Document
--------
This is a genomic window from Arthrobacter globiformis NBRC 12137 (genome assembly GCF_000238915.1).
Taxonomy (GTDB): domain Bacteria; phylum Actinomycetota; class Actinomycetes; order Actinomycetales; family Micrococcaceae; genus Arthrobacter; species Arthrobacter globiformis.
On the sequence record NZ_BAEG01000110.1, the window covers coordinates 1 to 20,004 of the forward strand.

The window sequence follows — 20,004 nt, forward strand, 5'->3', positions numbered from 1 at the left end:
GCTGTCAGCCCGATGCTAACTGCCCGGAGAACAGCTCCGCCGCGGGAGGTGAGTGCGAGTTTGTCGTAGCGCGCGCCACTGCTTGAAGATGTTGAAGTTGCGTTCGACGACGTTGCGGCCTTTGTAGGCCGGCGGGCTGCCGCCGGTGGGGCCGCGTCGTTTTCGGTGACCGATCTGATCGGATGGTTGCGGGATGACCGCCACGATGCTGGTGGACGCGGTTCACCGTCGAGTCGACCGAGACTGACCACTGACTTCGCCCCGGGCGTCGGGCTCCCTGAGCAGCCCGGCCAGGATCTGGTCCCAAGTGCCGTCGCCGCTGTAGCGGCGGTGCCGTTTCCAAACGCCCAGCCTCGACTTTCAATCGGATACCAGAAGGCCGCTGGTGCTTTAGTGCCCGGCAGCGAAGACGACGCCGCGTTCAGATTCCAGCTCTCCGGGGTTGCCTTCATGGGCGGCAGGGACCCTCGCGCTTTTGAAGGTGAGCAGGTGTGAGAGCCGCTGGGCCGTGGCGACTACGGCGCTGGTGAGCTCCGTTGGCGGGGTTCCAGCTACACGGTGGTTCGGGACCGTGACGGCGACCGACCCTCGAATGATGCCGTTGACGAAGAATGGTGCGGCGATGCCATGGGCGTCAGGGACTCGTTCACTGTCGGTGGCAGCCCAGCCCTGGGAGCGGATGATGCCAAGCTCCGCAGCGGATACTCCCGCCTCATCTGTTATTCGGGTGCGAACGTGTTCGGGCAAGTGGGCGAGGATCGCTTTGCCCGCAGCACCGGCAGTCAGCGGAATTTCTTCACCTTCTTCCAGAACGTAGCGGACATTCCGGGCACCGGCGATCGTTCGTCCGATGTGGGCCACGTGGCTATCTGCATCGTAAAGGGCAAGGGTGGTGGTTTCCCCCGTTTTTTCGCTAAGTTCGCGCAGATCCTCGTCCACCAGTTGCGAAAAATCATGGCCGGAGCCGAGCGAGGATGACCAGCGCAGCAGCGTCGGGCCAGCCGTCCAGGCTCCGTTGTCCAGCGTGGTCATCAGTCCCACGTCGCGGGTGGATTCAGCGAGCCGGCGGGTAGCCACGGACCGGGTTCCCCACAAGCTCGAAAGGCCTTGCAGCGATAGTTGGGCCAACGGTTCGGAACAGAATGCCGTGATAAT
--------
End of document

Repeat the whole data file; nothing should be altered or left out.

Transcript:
This is a genomic window from Arthrobacter globiformis NBRC 12137 (genome assembly GCF_000238915.1).
Taxonomy (GTDB): domain Bacteria; phylum Actinomycetota; class Actinomycetes; order Actinomycetales; family Micrococcaceae; genus Arthrobacter; species Arthrobacter globiformis.
On the sequence record NZ_BAEG01000110.1, the window covers coordinates 1 to 20,004 of the forward strand.

The window sequence follows — 20,004 nt, forward strand, 5'->3', positions numbered from 1 at the left end:
GCTGTCAGCCCGATGCTAACTGCCCGGAGAACAGCTCCGCCGCGGGAGGTGAGTGCGAGTTTGTCGTAGCGCGCGCCACTGCTTGAAGATGTTGAAGTTGCGTTCGACGACGTTGCGGCCTTTGTAGGCCGGCGGGCTGCCGCCGGTGGGGCCGCGTCGTTTTCGGTGACCGATCTGATCGGATGGTTGCGGGATGACCGCCACGATGCTGGTGGACGCGGTTCACCGTCGAGTCGACCGAGACTGACCACTGACTTCGCCCCGGGCGTCGGGCTCCCTGAGCAGCCCGGCCAGGATCTGGTCCCAAGTGCCGTCGCCGCTGTAGCGGCGGTGCCGTTTCCAAACGCCCAGCCTCGACTTTCAATCGGATACCAGAAGGCCGCTGGTGCTTTAGTGCCCGGCAGCGAAGACGACGCCGCGTTCAGATTCCAGCTCTCCGGGGTTGCCTTCATGGGCGGCAGGGACCCTCGCGCTTTTGAAGGTGAGCAGGTGTGAGAGCCGCTGGGCCGTGGCGACTACGGCGCTGGTGAGCTCCGTTGGCGGGGTTCCAGCTACACGGTGGTTCGGGACCGTGACGGCGACCGACCCTCGAATGATGCCGTTGACGAAGAATGGTGCGGCGATGCCATGGGCGTCAGGGACTCGTTCACTGTCGGTGGCAGCCCAGCCCTGGGAGCGGATGATGCCAAGCTCCGCAGCGGATACTCCCGCCTCATCTGTTATTCGGGTGCGAACGTGTTCGGGCAAGTGGGCGAGGATCGCTTTGCCCGCAGCACCGGCAGTCAGCGGAATTTCTTCACCTTCTTCCAGAACGTAGCGGACATTCCGGGCACCGGCGATCGTTCGTCCGATGTGGGCCACGTGGCTATCTGCATCGTAAAGGGCAAGGGTGGTGGTTTCCCCCGTTTTTTCGCTAAGTTCGCGCAGATCCTCGTCCACCAGTTGCGAAAAATCATGGCCGGAGCCGAGCGAGGATGACCAGCGCAGCAGCGTCGGGCCAGCCGTCCAGGCTCCGTTGTCCAGCGTGGTCATCAGTCCCACGTCGCGGGTGGATTCAGCGAGCCGGCGGGTAGCCACGGACCGGGTTCCCCACAAGCTCGAAAGGCCTTGCAGCGATAGTTGGGCCAACGGTTCGGAACAGAATGCCGTGATAAT